These questions linger from time to time and they remain unanswered most of the time. These questions are hard because you know in yourself that you are lost. These questions remain unanswered because your mind is not exactly wired to see it as it is—you always see the possibilities of what could happen if you did not pursue law in the first place.

One thing a keen observer could notice is that while the profession we dream of is an obstacle in itself, the circumstances surrounding the same make it even harder.

Your friends are getting married. Your former colleagues are being promoted. Your relatives are travelling the world. Your former classmates are becoming known in their chosen fields. These people who did not pursue law are having the time of their lives. They are exceeding expectations and eventually becoming the persons they want to be. They are living their lives on their own terms and are enjoying it to the fullest. Aside from success, they have achieved happiness. Aside from greatness, they have achieved peace of mind. They are the personification of “getting what you want and how you want it”.

In addition, you are always asked how's law school. You are always asked when you'll march and graduate. You are always asked when you'll take the Bar. You are always asked when you'll become a lawyer. These people are always curious about what career is in store for you, considering that you have spent a lot of years studying and preparing for the practice of law. They are interested in where your life is headed because of all the sacrifices you have made and all the things you have done just to be in the position you are in today.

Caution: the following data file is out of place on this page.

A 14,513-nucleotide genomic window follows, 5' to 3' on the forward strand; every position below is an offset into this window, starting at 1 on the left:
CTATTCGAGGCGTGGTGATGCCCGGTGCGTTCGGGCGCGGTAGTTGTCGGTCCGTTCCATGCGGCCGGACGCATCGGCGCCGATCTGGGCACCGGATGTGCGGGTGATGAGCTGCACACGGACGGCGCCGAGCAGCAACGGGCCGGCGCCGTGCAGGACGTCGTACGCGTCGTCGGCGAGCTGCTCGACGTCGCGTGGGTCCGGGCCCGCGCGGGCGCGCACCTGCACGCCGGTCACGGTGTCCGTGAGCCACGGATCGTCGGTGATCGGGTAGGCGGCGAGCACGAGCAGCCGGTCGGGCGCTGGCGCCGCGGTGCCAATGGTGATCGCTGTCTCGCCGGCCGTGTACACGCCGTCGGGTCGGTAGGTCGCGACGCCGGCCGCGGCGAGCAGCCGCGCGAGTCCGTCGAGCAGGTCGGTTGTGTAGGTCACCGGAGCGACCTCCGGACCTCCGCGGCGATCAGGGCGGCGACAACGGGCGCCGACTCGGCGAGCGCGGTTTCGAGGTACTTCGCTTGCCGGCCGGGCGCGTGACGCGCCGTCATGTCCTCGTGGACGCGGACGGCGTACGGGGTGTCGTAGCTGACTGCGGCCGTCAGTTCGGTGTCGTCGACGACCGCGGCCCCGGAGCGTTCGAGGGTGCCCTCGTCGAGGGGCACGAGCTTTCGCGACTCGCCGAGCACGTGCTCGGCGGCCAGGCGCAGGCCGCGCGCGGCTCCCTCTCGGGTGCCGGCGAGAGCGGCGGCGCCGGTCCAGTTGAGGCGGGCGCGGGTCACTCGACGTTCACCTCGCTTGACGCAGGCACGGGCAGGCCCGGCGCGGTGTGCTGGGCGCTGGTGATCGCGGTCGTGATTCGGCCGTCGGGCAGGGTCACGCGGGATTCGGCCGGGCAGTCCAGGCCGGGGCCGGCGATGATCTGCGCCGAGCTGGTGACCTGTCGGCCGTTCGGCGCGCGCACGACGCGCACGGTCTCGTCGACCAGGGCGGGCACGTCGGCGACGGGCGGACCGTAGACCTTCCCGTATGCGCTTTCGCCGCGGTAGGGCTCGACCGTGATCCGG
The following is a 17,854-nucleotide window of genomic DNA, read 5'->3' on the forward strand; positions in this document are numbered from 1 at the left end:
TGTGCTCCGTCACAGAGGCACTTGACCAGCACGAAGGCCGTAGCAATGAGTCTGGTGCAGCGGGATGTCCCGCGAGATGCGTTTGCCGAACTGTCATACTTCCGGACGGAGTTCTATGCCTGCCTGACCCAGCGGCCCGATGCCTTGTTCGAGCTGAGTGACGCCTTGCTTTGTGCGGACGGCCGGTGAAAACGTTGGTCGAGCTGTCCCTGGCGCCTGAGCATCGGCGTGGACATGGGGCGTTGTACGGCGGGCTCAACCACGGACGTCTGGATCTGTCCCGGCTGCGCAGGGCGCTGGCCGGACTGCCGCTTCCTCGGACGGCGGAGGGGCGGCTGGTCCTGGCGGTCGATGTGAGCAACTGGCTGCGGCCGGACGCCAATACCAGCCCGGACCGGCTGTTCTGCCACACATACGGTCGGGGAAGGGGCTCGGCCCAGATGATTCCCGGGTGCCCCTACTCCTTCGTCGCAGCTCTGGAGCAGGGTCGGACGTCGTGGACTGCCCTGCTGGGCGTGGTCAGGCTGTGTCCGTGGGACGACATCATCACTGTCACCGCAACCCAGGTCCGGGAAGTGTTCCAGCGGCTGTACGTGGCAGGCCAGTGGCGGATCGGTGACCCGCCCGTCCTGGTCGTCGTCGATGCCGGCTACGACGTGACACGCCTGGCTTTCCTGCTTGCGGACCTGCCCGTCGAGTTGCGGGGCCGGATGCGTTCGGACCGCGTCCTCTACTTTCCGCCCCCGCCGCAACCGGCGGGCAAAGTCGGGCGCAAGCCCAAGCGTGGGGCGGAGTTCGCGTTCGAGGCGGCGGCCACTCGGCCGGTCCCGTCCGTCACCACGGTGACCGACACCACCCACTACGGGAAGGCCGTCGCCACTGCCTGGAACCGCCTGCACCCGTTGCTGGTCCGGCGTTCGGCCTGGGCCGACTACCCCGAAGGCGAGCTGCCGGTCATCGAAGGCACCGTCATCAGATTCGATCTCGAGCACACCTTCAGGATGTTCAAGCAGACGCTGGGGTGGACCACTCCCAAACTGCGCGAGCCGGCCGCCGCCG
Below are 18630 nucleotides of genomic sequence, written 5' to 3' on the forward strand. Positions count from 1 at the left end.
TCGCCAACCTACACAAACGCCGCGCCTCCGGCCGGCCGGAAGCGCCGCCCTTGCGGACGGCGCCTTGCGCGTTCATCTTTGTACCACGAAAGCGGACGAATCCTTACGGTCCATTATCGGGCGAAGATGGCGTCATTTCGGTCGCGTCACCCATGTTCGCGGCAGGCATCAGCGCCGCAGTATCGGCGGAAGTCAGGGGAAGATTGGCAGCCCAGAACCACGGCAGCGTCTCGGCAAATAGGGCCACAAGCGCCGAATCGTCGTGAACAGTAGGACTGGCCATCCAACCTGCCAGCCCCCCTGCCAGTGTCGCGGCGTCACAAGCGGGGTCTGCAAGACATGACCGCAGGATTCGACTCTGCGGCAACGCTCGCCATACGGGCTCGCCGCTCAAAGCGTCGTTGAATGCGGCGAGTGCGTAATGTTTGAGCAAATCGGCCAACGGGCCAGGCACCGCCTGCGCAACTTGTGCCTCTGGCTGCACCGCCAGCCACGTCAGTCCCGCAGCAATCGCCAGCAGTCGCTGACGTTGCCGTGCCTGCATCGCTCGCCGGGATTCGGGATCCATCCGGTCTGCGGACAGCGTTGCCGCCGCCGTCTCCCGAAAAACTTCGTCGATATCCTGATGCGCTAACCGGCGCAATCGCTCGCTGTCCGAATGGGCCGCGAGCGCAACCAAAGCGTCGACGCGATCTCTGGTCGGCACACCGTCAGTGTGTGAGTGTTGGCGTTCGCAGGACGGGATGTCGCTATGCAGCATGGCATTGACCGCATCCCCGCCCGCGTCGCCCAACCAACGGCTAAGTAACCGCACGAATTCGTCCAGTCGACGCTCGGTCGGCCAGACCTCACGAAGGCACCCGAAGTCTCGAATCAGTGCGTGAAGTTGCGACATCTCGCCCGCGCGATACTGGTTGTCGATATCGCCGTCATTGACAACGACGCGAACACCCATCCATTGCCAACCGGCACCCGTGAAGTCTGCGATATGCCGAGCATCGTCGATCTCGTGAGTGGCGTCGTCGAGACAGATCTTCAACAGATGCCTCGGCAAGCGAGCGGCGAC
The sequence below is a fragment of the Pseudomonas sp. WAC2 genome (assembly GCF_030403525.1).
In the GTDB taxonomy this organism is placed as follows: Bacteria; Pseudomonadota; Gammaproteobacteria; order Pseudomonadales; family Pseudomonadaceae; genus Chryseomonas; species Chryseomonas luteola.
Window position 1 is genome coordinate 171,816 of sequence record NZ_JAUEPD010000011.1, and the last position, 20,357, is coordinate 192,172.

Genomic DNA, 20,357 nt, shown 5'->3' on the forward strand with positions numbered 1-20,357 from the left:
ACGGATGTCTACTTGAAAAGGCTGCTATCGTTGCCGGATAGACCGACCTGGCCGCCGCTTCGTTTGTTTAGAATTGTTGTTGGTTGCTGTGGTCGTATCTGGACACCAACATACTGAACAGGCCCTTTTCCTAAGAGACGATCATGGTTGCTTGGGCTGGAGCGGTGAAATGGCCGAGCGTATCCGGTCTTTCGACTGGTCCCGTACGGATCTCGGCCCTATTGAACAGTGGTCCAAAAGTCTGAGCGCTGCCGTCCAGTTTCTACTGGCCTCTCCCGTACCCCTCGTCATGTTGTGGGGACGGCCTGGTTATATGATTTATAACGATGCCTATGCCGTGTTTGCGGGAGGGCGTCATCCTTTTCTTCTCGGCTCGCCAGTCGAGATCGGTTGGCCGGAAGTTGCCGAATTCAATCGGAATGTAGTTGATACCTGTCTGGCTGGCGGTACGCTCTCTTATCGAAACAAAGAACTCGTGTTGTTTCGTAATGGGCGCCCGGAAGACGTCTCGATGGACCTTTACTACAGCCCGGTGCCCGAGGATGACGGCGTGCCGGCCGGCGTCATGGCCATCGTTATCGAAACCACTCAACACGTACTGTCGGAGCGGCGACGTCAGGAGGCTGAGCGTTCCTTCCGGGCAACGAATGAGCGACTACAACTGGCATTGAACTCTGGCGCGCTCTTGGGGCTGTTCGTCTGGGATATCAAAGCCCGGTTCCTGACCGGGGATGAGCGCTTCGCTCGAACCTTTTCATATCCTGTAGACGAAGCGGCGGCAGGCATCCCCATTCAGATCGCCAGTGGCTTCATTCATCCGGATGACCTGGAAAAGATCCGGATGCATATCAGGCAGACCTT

So a string of uncertain answers rolls around your mouth. You don't know what to say and how to say it. You'll just give them a stiff smile and hope they ask a different question not related to your studies. You feel incomplete and insecure. You think that you cannot answer them directly because of the several obstacles law school has to offer. You doubt your inner self and think of ways on how to distract your friends and families so that they won’t continue asking the same questions over and over again.

And believe me when I say that it keeps getting worse.

One night, you will be asking yourself what went wrong. You will question your methods. You will compare yourself to those who you think are doing good. You will doubt yourself. You will eventually break. You will feel inadequate. You will start to wonder whether or not the study of law is for you. You will think of the endless possibilities which lead to a fruitful road where you did not study law and pursued a different career path instead.

We all do.

Then again, we find ourselves standing up after crying. We compose ourselves in silence and take a break we feel we deserve. We distract ourselves from the mad thoughts that bend us and laugh at a law meme or two. We remind ourselves that what we feel is valid and that we are just overthinking the things we cannot control. We accept the fact that these are just wishful thinking and that we are eventually headed towards a future that we want—a future that sees us as lawyers with integrity who uphold the honor and glory of the profession.